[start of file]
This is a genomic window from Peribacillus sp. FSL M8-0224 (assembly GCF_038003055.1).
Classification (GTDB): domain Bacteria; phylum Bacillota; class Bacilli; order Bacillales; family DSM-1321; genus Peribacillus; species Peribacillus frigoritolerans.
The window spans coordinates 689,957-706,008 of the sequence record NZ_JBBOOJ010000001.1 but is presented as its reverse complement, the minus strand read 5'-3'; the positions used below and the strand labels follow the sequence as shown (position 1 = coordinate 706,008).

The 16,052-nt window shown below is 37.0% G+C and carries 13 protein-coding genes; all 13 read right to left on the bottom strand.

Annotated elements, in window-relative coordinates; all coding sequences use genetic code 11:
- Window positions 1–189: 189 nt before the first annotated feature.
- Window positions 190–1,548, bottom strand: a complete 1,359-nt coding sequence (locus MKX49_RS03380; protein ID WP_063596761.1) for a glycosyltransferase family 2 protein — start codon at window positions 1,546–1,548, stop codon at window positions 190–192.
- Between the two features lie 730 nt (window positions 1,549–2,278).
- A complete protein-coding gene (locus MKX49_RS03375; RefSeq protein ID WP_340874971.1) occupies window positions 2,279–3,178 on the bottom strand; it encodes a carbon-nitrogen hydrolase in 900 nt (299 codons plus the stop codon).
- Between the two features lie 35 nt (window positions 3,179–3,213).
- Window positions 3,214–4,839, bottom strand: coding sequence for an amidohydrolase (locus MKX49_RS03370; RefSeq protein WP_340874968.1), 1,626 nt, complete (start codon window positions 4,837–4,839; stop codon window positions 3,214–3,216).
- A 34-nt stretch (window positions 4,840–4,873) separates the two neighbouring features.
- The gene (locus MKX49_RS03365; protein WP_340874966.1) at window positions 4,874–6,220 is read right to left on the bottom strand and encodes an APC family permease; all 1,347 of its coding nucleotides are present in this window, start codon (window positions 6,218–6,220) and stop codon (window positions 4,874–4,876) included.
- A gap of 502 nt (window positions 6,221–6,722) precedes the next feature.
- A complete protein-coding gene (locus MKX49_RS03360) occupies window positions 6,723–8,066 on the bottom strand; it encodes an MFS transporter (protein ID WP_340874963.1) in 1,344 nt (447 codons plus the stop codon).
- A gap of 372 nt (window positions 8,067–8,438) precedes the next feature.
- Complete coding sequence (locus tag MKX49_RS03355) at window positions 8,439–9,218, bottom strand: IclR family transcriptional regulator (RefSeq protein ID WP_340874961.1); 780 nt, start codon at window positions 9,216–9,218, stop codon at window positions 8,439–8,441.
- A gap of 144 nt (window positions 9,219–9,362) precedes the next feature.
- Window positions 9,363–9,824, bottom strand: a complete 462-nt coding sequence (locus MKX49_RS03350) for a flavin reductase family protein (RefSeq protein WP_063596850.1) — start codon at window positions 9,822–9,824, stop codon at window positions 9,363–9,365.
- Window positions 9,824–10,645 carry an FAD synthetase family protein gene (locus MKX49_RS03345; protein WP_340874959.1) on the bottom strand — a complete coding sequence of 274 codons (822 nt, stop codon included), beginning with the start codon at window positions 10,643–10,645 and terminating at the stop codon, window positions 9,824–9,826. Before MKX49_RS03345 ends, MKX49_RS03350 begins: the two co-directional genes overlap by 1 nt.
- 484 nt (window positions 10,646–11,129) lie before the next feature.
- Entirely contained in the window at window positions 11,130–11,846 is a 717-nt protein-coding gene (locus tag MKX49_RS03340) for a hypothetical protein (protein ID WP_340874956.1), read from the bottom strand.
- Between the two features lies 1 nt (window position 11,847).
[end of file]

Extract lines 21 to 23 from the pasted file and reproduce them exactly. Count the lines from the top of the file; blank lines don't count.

- 484 nt (window positions 10,646–11,129) lie before the next feature.
- Entirely contained in the window at window positions 11,130–11,846 is a 717-nt protein-coding gene (locus tag MKX49_RS03340) for a hypothetical protein (protein ID WP_340874956.1), read from the bottom strand.
- Between the two features lies 1 nt (window position 11,847).